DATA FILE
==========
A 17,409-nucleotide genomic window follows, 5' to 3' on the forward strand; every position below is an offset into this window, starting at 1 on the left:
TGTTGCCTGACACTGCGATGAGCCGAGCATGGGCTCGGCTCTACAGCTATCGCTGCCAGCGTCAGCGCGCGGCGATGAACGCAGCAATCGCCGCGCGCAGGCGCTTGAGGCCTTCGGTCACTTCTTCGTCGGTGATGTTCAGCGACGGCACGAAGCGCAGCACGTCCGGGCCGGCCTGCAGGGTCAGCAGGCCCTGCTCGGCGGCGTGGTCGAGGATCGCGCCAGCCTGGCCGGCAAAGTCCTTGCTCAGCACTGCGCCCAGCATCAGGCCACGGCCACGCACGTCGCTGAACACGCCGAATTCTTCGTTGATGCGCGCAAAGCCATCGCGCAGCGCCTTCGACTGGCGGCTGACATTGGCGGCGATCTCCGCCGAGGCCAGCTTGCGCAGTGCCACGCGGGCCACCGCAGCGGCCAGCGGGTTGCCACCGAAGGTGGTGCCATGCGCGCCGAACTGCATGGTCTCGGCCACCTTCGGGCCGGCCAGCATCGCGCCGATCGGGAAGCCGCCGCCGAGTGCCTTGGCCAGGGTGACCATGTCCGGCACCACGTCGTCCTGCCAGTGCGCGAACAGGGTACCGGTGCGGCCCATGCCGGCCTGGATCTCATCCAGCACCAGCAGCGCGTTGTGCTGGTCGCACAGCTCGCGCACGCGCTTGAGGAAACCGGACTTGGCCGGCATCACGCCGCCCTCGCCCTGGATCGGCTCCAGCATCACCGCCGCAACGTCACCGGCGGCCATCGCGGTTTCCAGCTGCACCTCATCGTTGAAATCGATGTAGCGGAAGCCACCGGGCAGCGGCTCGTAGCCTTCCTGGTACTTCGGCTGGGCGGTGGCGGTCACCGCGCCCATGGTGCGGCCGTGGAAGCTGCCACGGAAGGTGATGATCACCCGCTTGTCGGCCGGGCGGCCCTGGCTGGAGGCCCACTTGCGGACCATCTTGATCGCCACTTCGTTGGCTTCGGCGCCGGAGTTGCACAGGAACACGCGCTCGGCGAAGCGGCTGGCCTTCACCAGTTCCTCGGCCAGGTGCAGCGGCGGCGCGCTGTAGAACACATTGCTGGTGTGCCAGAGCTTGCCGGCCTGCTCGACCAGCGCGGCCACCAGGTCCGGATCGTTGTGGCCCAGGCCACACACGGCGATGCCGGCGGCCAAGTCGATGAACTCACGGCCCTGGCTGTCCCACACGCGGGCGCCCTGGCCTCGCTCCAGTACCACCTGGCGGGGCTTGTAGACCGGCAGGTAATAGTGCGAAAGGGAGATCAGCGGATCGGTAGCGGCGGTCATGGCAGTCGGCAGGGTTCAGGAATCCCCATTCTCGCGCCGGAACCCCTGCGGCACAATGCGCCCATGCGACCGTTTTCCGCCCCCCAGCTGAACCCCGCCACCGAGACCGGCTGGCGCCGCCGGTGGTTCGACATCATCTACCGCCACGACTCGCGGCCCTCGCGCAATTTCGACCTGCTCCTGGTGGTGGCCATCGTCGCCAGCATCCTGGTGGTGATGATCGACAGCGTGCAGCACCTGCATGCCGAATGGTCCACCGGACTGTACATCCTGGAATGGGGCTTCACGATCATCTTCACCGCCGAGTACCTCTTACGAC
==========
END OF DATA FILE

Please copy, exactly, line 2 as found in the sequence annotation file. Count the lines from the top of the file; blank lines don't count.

TGTTGCCTGACACTGCGATGAGCCGAGCATGGGCTCGGCTCTACAGCTATCGCTGCCAGCGTCAGCGCGCGGCGATGAACGCAGCAATCGCCGCGCGCAGGCGCTTGAGGCCTTCGGTCACTTCTTCGTCGGTGATGTTCAGCGACGGCACGAAGCGCAGCACGTCCGGGCCGGCCTGCAGGGTCAGCAGGCCCTGCTCGGCGGCGTGGTCGAGGATCGCGCCAGCCTGGCCGGCAAAGTCCTTGCTCAGCACTGCGCCCAGCATCAGGCCACGGCCACGCACGTCGCTGAACACGCCGAATTCTTCGTTGATGCGCGCAAAGCCATCGCGCAGCGCCTTCGACTGGCGGCTGACATTGGCGGCGATCTCCGCCGAGGCCAGCTTGCGCAGTGCCACGCGGGCCACCGCAGCGGCCAGCGGGTTGCCACCGAAGGTGGTGCCATGCGCGCCGAACTGCATGGTCTCGGCCACCTTCGGGCCGGCCAGCATCGCGCCGATCGGGAAGCCGCCGCCGAGTGCCTTGGCCAGGGTGACCATGTCCGGCACCACGTCGTCCTGCCAGTGCGCGAACAGGGTACCGGTGCGGCCCATGCCGGCCTGGATCTCATCCAGCACCAGCAGCGCGTTGTGCTGGTCGCACAGCTCGCGCACGCGCTTGAGGAAACCGGACTTGGCCGGCATCACGCCGCCCTCGCCCTGGATCGGCTCCAGCATCACCGCCGCAACGTCACCGGCGGCCATCGCGGTTTCCAGCTGCACCTCATCGTTGAAATCGATGTAGCGGAAGCCACCGGGCAGCGGCTCGTAGCCTTCCTGGTACTTCGGCTGGGCGGTGGCGGTCACCGCGCCCATGGTGCGGCCGTGGAAGCTGCCACGGAAGGTGATGATCACCCGCTTGTCGGCCGGGCGGCCCTGGCTGGAGGCCCACTTGCGGACCATCTTGATCGCCACTTCGTTGGCTTCGGCGCCGGAGTTGCACAGGAACACGCGCTCGGCGAAGCGGCTGGCCTTCACCAGTTCCTCGGCCAGGTGCAGCGGCGGCGCGCTGTAGAACACATTGCTGGTGTGCCAGAGCTTGCCGGCCTGCTCGACCAGCGCGGCCACCAGGTCCGGATCGTTGTGGCCCAGGCCACACACGGCGATGCCGGCGGCCAAGTCGATGAACTCACGGCCCTGGCTGTCCCACACGCGGGCGCCCTGGCCTCGCTCCAGTACCACCTGGCGGGGCTTGTAGACCGGCAGGTAATAGTGCGAAAGGGAGATCAGCGGATCGGTAGCGGCGGTCATGGCAGTCGGCAGGGTTCAGGAATCCCCATTCTCGCGCCGGAACCCCTGCGGCACAATGCGCCCATGCGACCGTTTTCCGCCCCCCAGCTGAACCCCGCCACCGAGACCGGCTGGCGCCGCCGGTGGTTCGACATCATCTACCGCCACGACTCGCGGCCCTCGCGCAATTTCGACCTGCTCCTGGTGGTGGCCATCGTCGCCAGCATCCTGGTGGTGATGATCGACAGCGTGCAGCACCTGCATGCCGAATGGTCCACCGGACTGTACATCCTGGAATGGGGCTTCACGATCATCTTCACCGCCGAGTACCTCTTACGAC